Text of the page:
DAY is a unique multimedia programme that uses short films, advertisements and chart music to raise awareness and provide education about domestic abuse and exploitation in a relevant and exciting way.
It is a 10-week course of 1 hour sessions per week; that has been designed to use with young people over the age of 11.
It challenges detrimental mind-sets about abuse and exploitation, explores how beliefs inform behaviour, and looks at the role of the media in reinforcing unhealthy beliefs.
So often domestic abuse is considered as an issue for adults and is rarely associated with young people, however 25% of girls and 16% of boys age 13-17 reported being physically assaulted by a partner.
Abusive behaviours and attitudes are normalised by music, television, films, magazines and celebrities to the point that many young people view abusive behaviour as the model of a relationship to aspire to. Girls are taught they should want someone who is going to take charge, tell them what to do, text and phone them constantly, never let them go... The sexualisation of culture has led to many young people believing sexual pressure and abuse by a partner is acceptable and that in order to 'keep' a partner they must do whatever they are told sexually, including rape, creating pornography and other forms of sexual exploitation.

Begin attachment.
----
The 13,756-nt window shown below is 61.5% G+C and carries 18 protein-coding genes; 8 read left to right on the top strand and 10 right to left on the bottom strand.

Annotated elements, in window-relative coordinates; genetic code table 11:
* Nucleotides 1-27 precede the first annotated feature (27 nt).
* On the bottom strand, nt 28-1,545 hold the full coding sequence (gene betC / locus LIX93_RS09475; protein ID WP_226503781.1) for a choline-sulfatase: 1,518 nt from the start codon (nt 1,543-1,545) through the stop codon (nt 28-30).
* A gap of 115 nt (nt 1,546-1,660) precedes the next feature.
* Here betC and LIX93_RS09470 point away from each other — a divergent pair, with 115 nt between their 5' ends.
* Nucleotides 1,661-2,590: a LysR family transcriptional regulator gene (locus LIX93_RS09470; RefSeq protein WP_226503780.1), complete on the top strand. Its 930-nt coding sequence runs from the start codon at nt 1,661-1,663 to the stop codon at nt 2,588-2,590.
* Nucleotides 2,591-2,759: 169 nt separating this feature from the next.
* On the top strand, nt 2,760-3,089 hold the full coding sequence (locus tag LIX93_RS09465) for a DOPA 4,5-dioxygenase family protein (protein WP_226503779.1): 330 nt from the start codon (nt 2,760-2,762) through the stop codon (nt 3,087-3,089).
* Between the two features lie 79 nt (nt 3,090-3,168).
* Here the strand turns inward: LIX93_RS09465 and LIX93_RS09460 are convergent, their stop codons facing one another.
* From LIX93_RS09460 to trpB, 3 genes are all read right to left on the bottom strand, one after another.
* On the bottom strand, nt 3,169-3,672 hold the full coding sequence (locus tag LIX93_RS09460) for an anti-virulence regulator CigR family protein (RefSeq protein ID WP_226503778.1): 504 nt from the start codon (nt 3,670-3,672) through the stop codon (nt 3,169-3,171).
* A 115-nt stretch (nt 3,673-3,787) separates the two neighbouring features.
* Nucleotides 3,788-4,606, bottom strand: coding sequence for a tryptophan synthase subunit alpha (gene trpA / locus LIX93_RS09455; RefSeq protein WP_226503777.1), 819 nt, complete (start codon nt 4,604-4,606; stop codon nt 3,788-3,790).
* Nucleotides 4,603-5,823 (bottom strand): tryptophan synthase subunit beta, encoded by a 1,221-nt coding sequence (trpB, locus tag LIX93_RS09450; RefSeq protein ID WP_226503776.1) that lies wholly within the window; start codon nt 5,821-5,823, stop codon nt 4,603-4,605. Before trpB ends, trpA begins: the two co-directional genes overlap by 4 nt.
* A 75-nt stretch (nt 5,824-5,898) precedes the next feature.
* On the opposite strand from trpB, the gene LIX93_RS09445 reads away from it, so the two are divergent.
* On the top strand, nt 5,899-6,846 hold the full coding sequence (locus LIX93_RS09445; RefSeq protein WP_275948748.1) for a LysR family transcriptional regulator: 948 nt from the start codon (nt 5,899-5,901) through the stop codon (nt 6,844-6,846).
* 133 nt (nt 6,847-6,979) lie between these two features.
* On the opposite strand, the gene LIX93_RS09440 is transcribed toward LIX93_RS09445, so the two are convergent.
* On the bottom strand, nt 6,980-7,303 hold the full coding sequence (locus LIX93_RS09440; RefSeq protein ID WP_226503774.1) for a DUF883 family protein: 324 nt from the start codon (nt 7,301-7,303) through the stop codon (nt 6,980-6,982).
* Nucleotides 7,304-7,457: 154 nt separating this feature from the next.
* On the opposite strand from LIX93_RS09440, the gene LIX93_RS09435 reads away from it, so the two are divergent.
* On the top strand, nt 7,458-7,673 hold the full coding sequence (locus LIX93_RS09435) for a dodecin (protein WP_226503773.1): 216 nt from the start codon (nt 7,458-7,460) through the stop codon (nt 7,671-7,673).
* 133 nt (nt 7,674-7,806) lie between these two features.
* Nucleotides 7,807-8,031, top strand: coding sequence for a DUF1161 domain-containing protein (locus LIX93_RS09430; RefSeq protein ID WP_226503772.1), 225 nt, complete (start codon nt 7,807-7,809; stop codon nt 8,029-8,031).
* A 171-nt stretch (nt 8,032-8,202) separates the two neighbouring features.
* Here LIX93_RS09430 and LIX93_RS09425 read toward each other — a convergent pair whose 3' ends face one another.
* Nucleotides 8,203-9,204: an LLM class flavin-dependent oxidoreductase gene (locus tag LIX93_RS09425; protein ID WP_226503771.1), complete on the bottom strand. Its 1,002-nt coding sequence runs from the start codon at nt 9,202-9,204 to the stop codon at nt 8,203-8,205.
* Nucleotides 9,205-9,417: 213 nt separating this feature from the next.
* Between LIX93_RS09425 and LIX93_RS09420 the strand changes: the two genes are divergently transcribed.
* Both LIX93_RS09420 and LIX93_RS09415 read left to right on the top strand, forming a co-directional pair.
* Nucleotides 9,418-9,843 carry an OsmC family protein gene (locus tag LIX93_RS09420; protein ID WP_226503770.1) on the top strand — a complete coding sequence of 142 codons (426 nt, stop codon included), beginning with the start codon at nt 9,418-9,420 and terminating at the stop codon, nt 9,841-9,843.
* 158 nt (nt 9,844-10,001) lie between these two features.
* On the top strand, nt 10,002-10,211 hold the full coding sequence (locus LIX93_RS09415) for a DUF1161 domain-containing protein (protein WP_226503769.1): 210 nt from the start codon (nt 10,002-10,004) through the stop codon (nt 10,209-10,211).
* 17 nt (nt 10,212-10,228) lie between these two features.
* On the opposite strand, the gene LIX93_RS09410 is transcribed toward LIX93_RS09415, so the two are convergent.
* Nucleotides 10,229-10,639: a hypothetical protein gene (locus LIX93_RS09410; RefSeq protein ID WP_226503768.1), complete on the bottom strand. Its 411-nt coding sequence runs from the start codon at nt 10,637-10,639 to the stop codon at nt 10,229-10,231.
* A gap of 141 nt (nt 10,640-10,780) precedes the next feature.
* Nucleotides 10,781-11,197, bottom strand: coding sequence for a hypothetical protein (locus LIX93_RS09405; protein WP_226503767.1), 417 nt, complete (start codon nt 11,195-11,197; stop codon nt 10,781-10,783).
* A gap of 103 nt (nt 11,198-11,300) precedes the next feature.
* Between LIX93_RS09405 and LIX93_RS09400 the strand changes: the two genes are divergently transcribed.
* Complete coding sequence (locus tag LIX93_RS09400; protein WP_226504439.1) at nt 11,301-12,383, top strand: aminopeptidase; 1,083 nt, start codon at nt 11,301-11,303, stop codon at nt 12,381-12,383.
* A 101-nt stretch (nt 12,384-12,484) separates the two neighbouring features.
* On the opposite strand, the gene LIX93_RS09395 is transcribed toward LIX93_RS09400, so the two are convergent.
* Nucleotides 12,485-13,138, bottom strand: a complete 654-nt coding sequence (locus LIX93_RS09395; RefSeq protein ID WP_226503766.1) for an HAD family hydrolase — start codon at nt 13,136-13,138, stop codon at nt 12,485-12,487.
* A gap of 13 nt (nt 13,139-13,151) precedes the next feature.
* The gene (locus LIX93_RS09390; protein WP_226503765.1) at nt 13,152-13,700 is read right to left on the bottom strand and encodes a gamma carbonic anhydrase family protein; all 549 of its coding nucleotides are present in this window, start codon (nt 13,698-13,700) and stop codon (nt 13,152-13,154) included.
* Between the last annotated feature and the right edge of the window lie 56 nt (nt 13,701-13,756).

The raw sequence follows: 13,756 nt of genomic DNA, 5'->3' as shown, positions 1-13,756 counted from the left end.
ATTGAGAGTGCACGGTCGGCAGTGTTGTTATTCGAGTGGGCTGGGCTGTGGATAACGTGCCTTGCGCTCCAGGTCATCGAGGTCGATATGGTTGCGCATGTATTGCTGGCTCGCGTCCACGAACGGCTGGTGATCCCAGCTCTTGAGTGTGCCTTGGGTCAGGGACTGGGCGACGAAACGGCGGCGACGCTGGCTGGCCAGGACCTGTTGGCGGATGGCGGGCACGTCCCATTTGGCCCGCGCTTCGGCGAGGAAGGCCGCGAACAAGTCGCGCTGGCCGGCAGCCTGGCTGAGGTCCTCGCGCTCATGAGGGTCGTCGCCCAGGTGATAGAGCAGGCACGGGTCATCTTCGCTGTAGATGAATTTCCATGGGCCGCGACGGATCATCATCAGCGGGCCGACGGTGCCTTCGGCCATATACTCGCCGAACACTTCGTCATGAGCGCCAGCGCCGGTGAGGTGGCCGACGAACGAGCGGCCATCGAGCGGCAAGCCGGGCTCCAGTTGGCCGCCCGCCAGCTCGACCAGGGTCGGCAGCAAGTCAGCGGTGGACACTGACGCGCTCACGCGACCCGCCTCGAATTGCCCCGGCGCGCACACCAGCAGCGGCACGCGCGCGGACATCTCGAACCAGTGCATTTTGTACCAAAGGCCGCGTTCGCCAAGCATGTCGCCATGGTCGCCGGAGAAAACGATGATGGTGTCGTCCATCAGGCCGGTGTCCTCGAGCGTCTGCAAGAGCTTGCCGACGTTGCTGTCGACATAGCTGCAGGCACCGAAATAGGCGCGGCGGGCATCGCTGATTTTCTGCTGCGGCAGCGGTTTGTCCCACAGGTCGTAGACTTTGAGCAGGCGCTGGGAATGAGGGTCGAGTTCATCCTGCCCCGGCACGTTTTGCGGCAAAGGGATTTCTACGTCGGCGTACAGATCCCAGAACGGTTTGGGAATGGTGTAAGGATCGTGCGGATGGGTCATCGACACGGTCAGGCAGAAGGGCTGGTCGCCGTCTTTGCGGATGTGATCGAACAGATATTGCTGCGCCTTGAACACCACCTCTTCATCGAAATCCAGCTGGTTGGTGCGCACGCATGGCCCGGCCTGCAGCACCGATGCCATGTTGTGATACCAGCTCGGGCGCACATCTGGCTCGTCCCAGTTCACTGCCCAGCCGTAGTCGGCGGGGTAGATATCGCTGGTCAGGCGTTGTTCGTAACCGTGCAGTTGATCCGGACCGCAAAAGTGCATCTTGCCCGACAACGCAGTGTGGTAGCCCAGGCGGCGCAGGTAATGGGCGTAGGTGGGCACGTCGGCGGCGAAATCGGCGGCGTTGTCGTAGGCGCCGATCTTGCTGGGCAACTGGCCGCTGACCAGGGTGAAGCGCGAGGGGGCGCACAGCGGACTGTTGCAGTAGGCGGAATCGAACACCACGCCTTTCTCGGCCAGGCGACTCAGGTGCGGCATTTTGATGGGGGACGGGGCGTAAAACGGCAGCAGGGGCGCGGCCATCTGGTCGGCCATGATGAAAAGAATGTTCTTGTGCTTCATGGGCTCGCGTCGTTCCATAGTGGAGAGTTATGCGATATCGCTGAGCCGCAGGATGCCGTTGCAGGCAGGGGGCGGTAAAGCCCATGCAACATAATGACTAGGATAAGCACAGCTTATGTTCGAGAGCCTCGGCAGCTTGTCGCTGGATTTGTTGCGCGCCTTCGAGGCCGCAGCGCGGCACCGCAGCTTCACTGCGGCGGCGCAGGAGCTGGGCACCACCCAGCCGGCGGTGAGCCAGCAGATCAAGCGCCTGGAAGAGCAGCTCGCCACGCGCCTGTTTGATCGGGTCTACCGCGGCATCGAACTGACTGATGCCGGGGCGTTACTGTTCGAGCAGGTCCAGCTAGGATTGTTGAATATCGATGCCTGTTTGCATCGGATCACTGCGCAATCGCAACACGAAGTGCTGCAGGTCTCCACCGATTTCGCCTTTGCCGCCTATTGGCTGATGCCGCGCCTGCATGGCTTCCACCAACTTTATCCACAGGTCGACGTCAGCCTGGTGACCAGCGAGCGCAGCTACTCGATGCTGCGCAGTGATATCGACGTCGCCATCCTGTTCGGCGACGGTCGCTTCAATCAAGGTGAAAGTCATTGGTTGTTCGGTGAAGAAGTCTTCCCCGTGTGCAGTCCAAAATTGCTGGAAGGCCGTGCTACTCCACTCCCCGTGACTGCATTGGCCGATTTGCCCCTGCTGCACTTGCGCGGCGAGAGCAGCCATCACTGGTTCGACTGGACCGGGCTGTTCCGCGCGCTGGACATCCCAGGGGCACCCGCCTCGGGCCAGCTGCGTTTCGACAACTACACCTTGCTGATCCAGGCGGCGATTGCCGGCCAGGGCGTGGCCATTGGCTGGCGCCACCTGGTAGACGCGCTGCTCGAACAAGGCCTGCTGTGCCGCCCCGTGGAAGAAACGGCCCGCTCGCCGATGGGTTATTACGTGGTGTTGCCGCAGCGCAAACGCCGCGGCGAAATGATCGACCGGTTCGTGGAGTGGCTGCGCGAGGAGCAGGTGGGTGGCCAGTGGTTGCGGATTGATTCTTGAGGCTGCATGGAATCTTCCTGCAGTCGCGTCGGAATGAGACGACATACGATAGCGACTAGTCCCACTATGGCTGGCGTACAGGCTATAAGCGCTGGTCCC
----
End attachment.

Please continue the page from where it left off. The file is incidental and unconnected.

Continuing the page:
Whilst child sexual exploitation is often seen as separate to domestic abuse, the perpetration of sexual exploitation is almost exactly the same as domestic abuse, and the young person being subjected to harm will experience the abuse as "a relationship". The DAY Programme is a resource that can be used to address domestic abuse and exploitation.
The effects of domestic abuse and exploitation on young people are huge. They include:
Drug and alcohol dependency
Distorted self image
Physical health problems
The majority of young people do not tell anyone about the abuse they are being subjected to, if they do speak to someone, it is usually one of their friends. We need to provide education and awareness for young people so they recognise abuse for what it is, so when their friends talk about being subjected to abuse they can support them effectively, so that if they are perpetrating abuse this can be challenged and change made possible (dayprogramme.org).
We operate an open waiting list for this programme.